America, since before its founding, has always endured hating “the other.” This hatred of “the other” led to Native American genocide, slavery, Jim Crow, Japanese interment during World War II, and a spate of racially and ethnically motivated mass killings over the past five years. These murders, by white males, killed African Americans and Jews worshiping, Latinos shopping at a Walmart, and now Asians working in massage parlors.
The white supremacists who murdered the African Americans worshiping at the Emanuel African Episcopal Church in Charleston and killed the Latinos shopping at the El Paso Walmart echoed racist memes spread by Donald Trump. Obviously, Trump did not create the hatred; he used it for his own political purposes. However, by labeling the coronavirus the “Chinese virus” and calling it the “kung flu” (which he did as recently as March 16 on a Fox News interview), he focused white hatred of “the other” directly on Asians.
Not to minimize the current divide in U.S.-China relations, they were at an all-time low under Trump. His “Kung Flu” campaign was a diversion to distract from his inept handling of the pandemic by shifting blame to China. It is not a coincidence that hate crimes against Asian Americans spiked 149 percent between 2019 and 2020 during Trump’s anti-China campaign. Nor should it be a surprise that six out of the eight people massacred at the Atlanta area massage parlors were Asian women. Kamala Harris is our first female vice-president. She is of Asian, and Black, decent. She has been called a jezebel by two right-wing Southern Baptist preachers, and a white man was arrested outside her home with a gun in his car.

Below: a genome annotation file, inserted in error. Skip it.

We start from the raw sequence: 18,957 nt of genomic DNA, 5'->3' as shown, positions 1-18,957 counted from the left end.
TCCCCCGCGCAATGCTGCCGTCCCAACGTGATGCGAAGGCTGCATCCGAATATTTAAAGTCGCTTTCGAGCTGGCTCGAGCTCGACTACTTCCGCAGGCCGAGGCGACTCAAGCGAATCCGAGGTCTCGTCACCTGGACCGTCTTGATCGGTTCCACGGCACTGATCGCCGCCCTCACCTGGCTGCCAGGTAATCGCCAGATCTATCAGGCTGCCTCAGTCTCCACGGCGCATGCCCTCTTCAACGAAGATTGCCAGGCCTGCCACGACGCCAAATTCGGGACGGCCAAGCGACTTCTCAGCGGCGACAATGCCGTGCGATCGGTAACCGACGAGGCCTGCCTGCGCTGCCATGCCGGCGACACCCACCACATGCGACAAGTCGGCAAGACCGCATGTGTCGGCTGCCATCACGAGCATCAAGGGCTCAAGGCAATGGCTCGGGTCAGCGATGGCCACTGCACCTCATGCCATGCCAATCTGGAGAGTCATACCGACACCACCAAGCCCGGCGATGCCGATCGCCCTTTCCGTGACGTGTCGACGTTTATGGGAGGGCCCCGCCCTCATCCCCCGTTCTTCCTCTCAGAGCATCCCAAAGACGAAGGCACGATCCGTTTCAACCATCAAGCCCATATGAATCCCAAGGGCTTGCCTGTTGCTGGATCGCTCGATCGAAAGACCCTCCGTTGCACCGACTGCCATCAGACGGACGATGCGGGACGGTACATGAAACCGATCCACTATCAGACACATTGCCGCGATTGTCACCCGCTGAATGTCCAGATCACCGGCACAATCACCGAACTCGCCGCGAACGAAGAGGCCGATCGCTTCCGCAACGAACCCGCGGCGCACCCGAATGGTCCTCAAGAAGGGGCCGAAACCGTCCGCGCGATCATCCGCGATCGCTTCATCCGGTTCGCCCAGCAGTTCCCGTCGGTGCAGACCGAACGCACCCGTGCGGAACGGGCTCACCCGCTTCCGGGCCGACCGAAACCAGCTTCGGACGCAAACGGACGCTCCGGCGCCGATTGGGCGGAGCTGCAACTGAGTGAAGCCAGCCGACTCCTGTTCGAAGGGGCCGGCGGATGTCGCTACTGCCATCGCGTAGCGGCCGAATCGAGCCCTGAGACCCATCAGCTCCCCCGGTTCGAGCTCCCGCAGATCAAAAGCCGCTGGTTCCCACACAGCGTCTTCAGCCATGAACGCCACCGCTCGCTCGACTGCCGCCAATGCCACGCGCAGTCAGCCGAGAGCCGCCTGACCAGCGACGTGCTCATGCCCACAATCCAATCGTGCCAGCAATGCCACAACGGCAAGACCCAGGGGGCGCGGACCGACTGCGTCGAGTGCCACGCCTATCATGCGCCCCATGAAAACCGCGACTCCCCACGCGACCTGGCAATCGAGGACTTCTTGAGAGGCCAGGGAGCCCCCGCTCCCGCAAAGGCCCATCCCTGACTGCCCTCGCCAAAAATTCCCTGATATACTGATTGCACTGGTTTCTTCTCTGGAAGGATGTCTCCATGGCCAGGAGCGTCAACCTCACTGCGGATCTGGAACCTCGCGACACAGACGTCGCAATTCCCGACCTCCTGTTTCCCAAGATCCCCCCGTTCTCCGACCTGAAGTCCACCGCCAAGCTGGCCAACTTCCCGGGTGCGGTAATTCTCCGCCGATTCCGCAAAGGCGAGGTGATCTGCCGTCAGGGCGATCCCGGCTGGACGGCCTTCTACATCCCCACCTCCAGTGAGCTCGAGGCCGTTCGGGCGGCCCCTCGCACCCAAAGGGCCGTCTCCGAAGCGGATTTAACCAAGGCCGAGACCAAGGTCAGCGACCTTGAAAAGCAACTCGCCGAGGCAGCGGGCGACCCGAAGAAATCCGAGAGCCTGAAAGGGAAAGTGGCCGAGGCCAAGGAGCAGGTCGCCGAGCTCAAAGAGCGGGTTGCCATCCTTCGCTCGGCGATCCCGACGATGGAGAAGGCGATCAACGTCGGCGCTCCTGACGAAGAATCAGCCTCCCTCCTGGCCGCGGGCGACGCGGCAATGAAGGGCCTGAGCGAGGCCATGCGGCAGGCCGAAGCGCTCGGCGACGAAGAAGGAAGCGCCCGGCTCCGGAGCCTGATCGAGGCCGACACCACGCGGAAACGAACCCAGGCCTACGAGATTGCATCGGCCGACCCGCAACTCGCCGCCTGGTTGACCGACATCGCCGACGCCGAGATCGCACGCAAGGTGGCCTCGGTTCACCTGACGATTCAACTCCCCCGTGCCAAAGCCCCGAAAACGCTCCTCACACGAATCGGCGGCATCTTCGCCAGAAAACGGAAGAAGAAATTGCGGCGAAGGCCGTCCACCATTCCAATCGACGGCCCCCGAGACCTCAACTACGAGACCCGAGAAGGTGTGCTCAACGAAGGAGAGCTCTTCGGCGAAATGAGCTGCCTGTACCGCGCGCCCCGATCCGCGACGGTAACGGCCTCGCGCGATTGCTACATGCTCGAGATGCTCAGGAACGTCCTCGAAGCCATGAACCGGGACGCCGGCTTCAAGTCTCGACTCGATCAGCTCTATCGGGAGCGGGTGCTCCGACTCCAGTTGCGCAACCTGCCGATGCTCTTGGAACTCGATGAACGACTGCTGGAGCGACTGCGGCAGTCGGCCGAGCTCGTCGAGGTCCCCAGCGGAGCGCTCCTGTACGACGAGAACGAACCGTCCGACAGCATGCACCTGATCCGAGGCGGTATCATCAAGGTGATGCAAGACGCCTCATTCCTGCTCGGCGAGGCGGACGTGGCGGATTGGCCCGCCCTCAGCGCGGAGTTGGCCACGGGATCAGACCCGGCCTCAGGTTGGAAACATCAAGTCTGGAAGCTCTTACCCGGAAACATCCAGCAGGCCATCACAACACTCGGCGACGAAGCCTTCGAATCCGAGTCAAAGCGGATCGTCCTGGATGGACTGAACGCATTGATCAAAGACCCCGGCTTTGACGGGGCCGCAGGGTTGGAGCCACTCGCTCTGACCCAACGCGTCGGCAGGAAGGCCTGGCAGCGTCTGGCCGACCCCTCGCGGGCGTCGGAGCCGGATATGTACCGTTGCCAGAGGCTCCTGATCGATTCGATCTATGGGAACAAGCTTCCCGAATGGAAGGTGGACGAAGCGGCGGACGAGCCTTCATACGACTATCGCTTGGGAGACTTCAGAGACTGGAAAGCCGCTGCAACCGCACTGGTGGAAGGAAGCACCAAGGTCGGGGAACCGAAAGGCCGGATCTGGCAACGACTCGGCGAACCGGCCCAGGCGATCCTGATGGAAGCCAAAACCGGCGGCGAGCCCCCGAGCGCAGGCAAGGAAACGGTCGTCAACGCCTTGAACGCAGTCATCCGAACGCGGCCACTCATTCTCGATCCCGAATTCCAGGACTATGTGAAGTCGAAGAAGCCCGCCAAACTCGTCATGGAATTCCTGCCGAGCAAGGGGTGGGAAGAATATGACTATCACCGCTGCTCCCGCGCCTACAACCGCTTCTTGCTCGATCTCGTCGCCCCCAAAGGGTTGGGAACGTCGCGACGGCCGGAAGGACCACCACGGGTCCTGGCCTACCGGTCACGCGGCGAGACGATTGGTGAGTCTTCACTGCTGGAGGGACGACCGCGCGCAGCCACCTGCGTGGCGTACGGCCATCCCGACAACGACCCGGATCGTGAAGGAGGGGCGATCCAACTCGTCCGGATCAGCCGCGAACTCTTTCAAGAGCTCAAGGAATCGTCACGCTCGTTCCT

While the violence directed at Asian-American seniors at the beginning of the year caught the public’s attention, research released by Stop Asian American Pacific Islanders Hate (Stop AAPI Hate) showed that of the nearly 3,800 anti-Asian incidents reported, between 2019 and 2020, 68 percent were against women. Research revealed that incidents like the following are becoming commonplace in the U.S.: a Chinese-American woman reported that a “man on the subway slapped my hands … then said get the f— out of NYC”; a Filipino woman reported a man shouting “Chinese b—-” at her while threatening to harm her.
Asian immigration to the United States began with the Chinese during the California Gold Rush of 1845-1855. People of Japanese, Vietnamese, Thai, and other Asian nationalities followed. They, like the rest of us, were immigrants and refugees. They didn’t bring hate with them. It was here waiting for them. Unfortunately, but predictably, to a segment of white America, including the massage parlor killer, Asians are included as “the other.”
It is my belief that, in this racially charged environment, those doing the attacking and killing don’t understand, or care, that not all Asians are Chinese. In their ignorance and hatred, they see all Asians as the “Kung-Flu Chinese.”
President Biden and Vice-President Harris should continue speaking out against the racial violence. Biden’s signing a memorandum that issued guidance on how the Justice Department should respond to the heightened number of anti-Asian incidents was clearly the right thing to do. His urging Congress to “swiftly” pass the COVID-19 Hate Crimes Act, which would expedite the federal government’s response to the rise of hate crimes during the pandemic, would be a good start. The Violence Against Women Act reauthorization passed the House with bipartisan support (244-172). It should also become law.
America’s white majority is becoming the minority. By the mid-2040s, the country’s population will be “minority-majority.” It’s no accident that the racial murders of the past several years were committed by disaffected white men, or that the majority of the January 6 insurrections, some carrying Confederate flags, some wearing “Camp Auschwitz” T-shirts, were white men.
The President and Vice-President taking a leadership role in addressing this pandemic of hate violence is essential. The media focusing on the issue is necessary. The Senate should pass the COVID-19 Hate Crimes and Violence Against Women Acts. We should all combat people focusing hate on “the other” wherever we find it.